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   These are the stories we are working on for this week's newspaper:
  • Quick fix: A plumbing problem is forcing the Plumas Unified School District to move its headquarters to the former probation building.
  • Lesser charges: A former Chester Public Utility District general manager pleaded guilty to reduced charges last month in connection with unauthorized use of a district credit card at a Reno strip club.

Board to B of A: Keep it open

  The Plumas County Board of Supervisors is sending a letter to Bank of America asking that the institution reconsider its decision to completely close its Portola branch.

  Board Chairman Terry Swofford said he continues to receive comments from concerned residents who have relied on the bank for years.

  “There’s a lot of concern from senior citizens,” Swofford said during the board’s April 2 meeting, and he added that seniors were the least apt to turn to online banking.

  Bank of America’s stated reason for closure is the loss of traffic at the branch, with more people taking care of their transactions online.

  However, business customers who need to make daily deposits or require change for their transactions need more than an online presence. The closest Bank of America branches are in Quincy, Reno and Truckee.

  Plumas Bank provides a local option to handle commercial as well as private accounts. When asked for comment following the meeting, Plumas Bank representatives said they were committed to helping the community.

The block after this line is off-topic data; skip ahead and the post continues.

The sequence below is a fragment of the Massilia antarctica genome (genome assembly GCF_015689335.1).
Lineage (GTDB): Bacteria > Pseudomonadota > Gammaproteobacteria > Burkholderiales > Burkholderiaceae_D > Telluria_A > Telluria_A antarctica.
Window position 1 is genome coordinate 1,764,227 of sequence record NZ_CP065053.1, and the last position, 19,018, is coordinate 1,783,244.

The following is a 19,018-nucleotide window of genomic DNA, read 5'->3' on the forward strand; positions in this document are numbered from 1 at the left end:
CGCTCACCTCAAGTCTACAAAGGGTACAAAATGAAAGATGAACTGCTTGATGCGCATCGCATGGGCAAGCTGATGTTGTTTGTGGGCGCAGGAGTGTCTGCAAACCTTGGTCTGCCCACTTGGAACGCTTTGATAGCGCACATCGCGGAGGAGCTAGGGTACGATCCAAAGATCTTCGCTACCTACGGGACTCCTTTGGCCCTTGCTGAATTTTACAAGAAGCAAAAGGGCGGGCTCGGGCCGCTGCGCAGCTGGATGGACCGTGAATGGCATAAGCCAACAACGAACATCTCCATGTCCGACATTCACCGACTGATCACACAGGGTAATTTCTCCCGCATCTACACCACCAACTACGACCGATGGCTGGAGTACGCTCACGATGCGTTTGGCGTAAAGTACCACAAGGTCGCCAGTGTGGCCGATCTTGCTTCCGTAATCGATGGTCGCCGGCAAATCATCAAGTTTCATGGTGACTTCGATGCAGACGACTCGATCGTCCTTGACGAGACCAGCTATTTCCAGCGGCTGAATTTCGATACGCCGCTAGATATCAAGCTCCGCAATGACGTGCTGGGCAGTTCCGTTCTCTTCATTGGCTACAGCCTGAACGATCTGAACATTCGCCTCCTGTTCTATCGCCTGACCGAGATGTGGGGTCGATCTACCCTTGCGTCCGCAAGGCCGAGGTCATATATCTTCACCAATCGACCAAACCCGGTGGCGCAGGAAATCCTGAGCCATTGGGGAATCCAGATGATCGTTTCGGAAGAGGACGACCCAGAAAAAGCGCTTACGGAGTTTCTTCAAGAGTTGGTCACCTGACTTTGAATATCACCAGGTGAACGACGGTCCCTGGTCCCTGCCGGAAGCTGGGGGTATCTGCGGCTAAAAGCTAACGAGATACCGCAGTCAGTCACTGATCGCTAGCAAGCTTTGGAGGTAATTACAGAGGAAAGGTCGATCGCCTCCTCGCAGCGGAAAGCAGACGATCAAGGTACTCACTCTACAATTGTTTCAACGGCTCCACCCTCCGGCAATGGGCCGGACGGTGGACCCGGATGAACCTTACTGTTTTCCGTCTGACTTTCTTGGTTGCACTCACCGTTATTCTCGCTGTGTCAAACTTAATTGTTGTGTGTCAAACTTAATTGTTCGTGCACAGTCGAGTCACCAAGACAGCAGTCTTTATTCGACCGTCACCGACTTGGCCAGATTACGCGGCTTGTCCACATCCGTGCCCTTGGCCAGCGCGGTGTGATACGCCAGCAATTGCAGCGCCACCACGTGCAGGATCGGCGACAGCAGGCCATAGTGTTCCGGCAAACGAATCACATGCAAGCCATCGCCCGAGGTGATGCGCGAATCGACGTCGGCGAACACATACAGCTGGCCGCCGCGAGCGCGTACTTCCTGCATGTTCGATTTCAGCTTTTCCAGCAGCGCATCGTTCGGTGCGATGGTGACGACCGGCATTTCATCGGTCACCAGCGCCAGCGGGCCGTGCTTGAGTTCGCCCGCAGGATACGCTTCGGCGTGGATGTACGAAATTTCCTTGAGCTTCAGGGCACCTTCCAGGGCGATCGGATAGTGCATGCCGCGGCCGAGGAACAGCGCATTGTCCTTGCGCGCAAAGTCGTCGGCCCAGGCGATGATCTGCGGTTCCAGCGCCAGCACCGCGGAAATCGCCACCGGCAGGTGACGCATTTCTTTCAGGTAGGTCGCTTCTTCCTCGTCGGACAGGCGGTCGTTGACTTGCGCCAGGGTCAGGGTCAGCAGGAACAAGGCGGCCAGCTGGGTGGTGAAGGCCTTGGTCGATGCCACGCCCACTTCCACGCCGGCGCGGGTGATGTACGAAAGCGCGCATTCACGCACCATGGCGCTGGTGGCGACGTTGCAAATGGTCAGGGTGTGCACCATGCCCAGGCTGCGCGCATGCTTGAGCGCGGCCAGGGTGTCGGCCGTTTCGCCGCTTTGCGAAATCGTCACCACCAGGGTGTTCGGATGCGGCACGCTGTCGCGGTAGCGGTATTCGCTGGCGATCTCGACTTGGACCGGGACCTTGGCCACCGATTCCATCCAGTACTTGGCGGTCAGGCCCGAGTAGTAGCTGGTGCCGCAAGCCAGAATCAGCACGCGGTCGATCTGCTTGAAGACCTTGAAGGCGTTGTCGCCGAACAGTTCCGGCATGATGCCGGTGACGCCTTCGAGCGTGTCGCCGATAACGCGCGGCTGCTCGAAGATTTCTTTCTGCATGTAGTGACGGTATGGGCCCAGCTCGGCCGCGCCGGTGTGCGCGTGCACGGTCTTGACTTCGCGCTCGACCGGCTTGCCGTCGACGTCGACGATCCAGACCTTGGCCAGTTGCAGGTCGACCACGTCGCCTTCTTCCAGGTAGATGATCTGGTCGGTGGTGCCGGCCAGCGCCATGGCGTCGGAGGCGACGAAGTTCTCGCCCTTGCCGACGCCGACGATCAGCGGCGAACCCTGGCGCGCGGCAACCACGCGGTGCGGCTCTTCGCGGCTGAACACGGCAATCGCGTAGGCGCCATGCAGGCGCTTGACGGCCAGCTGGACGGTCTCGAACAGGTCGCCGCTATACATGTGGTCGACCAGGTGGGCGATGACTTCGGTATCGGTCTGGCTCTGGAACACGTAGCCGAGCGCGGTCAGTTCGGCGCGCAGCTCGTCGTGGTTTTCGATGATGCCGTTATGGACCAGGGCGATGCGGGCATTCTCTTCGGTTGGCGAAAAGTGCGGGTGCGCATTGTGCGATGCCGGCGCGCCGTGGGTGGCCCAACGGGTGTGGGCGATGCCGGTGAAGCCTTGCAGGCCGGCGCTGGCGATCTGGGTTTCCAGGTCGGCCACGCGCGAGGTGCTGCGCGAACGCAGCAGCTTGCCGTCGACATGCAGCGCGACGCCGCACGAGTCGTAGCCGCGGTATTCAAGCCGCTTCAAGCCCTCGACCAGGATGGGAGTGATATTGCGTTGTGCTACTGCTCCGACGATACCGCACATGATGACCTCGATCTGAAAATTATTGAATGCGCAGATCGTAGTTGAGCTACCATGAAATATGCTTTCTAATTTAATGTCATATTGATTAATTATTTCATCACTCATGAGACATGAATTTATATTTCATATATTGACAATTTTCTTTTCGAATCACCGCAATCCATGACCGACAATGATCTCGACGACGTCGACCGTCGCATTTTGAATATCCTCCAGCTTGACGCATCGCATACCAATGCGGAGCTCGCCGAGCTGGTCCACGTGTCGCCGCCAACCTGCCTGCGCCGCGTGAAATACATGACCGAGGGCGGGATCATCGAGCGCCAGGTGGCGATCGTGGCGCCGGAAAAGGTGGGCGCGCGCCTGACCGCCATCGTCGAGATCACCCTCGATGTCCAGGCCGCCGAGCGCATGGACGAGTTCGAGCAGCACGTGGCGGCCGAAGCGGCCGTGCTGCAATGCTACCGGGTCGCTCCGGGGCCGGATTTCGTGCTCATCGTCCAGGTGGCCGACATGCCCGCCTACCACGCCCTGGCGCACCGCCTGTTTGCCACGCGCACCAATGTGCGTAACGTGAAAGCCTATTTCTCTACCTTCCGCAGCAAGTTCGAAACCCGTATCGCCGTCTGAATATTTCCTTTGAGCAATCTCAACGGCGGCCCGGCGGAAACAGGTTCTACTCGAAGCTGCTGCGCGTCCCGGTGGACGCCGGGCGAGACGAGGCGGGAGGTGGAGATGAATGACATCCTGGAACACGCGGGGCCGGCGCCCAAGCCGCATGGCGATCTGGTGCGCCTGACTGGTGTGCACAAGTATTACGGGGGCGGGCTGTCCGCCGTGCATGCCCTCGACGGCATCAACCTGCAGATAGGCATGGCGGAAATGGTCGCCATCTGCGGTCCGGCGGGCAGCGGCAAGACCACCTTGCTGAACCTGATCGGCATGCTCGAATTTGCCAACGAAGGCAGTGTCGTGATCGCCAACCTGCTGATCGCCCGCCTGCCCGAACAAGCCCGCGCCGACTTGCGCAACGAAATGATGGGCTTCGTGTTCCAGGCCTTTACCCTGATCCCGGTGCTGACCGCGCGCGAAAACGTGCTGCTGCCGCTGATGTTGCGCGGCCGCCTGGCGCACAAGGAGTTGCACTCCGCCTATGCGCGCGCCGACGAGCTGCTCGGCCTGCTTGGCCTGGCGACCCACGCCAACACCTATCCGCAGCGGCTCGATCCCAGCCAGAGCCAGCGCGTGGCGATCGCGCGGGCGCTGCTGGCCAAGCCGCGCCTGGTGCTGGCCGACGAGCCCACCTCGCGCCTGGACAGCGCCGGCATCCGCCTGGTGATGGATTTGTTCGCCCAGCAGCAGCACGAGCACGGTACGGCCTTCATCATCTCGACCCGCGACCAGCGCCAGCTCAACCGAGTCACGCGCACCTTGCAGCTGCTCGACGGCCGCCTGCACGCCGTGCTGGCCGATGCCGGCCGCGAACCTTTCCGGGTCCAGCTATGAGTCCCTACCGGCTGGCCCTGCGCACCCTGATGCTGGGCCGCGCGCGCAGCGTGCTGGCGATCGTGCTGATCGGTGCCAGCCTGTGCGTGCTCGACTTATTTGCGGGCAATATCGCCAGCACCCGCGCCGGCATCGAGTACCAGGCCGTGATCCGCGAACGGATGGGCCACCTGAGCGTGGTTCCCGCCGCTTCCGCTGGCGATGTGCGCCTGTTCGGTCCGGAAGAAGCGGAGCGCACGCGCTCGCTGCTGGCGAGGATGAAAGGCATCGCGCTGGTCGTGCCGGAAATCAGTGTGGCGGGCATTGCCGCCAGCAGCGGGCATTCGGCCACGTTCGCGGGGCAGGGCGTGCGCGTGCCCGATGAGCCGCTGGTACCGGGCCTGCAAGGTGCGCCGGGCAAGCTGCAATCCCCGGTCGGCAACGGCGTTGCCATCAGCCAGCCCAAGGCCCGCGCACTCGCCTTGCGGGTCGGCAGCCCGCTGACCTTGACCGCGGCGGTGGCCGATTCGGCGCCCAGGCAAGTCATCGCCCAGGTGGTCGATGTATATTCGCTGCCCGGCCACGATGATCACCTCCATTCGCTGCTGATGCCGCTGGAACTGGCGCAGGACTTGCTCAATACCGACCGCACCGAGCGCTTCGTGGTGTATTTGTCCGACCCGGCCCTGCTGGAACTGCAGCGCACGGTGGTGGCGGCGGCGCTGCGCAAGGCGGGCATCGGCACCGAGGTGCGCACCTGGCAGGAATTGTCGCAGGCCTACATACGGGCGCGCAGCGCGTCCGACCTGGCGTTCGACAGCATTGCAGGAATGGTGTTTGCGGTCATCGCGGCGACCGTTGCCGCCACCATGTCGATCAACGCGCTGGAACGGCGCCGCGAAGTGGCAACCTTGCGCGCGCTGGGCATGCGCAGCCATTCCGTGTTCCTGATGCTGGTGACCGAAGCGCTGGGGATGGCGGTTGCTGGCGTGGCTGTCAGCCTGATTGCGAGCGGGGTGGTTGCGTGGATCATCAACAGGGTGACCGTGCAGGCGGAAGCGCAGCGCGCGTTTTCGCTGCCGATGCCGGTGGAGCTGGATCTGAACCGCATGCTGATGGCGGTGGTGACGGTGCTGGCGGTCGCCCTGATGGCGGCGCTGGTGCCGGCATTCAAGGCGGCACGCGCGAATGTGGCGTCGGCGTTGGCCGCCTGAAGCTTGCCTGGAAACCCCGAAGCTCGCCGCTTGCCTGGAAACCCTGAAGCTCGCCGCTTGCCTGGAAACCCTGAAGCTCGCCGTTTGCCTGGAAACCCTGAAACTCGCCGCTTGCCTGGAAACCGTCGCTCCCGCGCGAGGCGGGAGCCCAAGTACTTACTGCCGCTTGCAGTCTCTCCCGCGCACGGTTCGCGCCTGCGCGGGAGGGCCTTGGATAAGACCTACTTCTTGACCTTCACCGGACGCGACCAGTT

“We want everyone to know that we’re here for them,” said Rachelle Ramelli, the branch manager of Plumas Bank in Portola.

  Bank president Andrew Ryback said, “We know it may be an unsettling time for many Bank of America customers; however, Plumas Bank has served the Portola community for over three decades and we are here to help.”

  Some businesses and individuals have already made the switch. During the board meeting, Swofford said he heard that the bank had opened 100 new accounts.

  Plumas Bank representatives declined to be specific about the number of new customers they are now serving, noting that they were sensitive to the Bank of America employees who would be losing their jobs.

  “In towns where Bank of America has closed offices, it is only natural that other banks in those areas, including Plumas Bank, would experience an uptick in activity,” Ramelli said.

  But the supervisors’ concerns aren’t reserved solely for local residents.

  “Not only is this decision economically a hardship on customers affiliated with this branch, it is a huge inconvenience to the tourist population … which our county depends on for revenue,” read the supervisors’ letter to Bank of America.

  The supervisors requested that Bank of America provide a local ATM if it stands by its decision to close the branch.


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